The U.S. Supreme Court, after ducking Ten Commandments cases for 25 years and refusing earlier this month to dive into the controversy over former Alabama Chief Justice Roy Moore's monument in Montgomery, agreed last week to consider disputes over Ten Commandments displays on government property in Texas and Kentucky.
Texas Attorney General Greg Abbott, who has testified to his strong belief in Christ, argues that "the Ten Commandments are undoubtedly a sacred religious text, but they are also a foundational document in the development of Western legal codes and culture"-and the 5th U.S. Circuit Court of Appeals a year ago agreed with him.
Mr. Abbott has framed his defense of the Texas monument, a six-foot-tall red granite monolith located about 75 feet from the state Capitol building in Austin, in a way that can appeal to secularists. He notes that the Fraternal Order of Eagles donated the monument in 1961 and that lawmakers accepted it "to commend the Eagles for their efforts in fighting juvenile delinquency-a constitutionally secular reason in the court's eyes."
Mr. Abbott also points out that hanging inside the Capitol building is the seal of the Republic of Mexico, which "contains an eagle holding a serpent in its mouth, perched on a cactus that grows from a rock surrounded by water. A representation of Aztec mythology, this religious display is neither Jewish nor Christian, but is an acknowledgment of the historical and cultural contributions made by people of differing faiths."
The Kentucky suit arose after officials in two Kentucky counties, McCreary and Pulaski, presented the Ten Commandments as a central text for understanding American law and history. They hung framed copies of the Commandments in their courthouses and then added documents such as the Magna Carta and the Declaration of Independence. But that wasn't good enough for the 6th U.S. Circuit Court of Appeals, which ruled that the display of these documents constituted an unconstitutional establishment of religion.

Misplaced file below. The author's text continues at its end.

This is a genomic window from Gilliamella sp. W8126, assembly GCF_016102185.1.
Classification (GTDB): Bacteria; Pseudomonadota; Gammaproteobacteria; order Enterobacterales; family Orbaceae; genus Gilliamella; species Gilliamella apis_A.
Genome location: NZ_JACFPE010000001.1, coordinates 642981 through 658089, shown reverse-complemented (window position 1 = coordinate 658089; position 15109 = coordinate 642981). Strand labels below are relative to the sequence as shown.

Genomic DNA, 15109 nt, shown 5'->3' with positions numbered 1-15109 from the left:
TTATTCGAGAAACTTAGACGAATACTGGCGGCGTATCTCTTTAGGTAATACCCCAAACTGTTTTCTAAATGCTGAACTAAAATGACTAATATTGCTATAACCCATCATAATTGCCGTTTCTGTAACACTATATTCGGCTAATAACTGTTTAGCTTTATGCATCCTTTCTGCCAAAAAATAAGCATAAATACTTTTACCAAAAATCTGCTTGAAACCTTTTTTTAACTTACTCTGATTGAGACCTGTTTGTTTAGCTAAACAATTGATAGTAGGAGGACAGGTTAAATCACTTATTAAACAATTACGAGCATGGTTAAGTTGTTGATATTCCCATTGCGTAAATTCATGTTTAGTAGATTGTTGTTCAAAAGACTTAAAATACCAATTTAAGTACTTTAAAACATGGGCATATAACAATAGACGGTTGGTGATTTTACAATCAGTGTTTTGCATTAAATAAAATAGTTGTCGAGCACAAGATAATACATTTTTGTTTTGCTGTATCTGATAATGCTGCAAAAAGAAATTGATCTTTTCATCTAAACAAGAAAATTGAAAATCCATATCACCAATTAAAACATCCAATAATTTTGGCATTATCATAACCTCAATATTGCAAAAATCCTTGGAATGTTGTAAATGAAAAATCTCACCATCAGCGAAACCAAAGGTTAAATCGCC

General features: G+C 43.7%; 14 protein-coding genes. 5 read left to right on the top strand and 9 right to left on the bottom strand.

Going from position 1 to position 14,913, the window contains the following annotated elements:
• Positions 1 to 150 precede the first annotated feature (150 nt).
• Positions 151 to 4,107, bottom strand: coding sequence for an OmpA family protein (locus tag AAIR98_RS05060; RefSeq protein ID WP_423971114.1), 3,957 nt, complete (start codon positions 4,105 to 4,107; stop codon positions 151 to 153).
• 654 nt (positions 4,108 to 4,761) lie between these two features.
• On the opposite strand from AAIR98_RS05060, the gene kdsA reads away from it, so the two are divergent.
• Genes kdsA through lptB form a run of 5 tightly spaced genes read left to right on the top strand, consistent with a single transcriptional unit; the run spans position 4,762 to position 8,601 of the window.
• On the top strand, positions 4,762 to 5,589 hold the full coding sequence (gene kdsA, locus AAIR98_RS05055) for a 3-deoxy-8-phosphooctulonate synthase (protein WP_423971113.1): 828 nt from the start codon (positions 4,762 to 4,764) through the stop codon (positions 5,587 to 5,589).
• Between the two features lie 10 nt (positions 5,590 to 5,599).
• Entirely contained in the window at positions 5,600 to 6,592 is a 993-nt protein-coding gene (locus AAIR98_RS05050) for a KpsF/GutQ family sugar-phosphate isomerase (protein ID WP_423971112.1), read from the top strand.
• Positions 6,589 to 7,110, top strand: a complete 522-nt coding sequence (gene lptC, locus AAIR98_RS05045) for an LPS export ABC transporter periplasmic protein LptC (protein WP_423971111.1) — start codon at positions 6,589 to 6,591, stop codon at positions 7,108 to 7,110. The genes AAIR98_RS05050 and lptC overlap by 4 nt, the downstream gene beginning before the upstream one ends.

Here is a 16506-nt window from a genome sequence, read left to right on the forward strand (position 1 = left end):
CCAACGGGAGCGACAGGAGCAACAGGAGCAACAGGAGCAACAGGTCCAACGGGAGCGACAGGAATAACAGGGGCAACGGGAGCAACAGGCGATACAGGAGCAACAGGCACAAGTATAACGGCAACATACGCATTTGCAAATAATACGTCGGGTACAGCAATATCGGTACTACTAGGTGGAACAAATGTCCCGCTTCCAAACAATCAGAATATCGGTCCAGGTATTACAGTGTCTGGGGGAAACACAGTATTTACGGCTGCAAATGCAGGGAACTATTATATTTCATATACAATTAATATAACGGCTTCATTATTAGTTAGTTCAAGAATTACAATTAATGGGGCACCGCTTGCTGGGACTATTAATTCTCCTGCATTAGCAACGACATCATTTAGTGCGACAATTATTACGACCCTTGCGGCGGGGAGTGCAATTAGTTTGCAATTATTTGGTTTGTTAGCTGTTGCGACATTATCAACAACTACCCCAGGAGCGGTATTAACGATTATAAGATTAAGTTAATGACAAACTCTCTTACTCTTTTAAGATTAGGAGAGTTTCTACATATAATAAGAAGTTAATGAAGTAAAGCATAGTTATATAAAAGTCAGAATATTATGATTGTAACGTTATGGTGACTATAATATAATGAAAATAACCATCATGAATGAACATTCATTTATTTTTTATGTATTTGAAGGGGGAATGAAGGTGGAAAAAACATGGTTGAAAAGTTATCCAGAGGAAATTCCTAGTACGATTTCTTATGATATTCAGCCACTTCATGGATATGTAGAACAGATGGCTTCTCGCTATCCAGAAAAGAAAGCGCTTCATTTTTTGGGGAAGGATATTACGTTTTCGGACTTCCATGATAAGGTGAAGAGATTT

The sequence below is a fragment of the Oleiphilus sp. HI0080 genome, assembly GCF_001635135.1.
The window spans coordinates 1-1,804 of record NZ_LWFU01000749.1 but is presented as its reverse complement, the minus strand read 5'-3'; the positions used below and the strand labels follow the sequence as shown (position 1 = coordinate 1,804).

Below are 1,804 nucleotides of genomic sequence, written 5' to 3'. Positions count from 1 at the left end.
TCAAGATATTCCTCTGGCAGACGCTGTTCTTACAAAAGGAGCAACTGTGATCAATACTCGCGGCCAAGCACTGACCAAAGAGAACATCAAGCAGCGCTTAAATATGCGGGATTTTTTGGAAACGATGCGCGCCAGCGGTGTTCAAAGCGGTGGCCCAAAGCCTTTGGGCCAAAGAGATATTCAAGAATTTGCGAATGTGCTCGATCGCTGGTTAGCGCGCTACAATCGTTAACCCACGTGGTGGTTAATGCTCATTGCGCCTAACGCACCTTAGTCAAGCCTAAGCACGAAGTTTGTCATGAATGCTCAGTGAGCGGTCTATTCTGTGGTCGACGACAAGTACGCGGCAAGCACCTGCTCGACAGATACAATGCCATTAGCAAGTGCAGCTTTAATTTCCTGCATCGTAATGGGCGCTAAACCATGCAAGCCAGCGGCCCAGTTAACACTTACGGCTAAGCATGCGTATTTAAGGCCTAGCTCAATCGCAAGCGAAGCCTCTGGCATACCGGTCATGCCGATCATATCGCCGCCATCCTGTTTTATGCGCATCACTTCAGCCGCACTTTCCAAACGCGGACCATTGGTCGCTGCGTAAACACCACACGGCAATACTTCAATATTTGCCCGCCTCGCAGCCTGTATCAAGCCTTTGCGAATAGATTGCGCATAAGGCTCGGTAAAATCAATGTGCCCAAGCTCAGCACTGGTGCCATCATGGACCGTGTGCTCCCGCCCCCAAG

Some 8,000 cases reach the U.S. Supreme Court each year. The justices agree to hear about 80 of them, often when appeals courts are contradicting each other, as in this situation. Oral arguments on the Ten Commandments cases probably will come in February, with a decision sometime before July. Personalities as well as principles will intrigue onlookers: The Texas battle, for example, will pit the wheelchair-bound Mr. Abbott against Thomas Van Orden, a former criminal defense lawyer who is now an Austin homeless man and is already enjoying press lionization.
As Mr. Van Orden told Texas Monthly, "Even a guy who sleeps under a bush has a duty and right to fight for his constitutional rights and make history. It's a great country, isn't it?"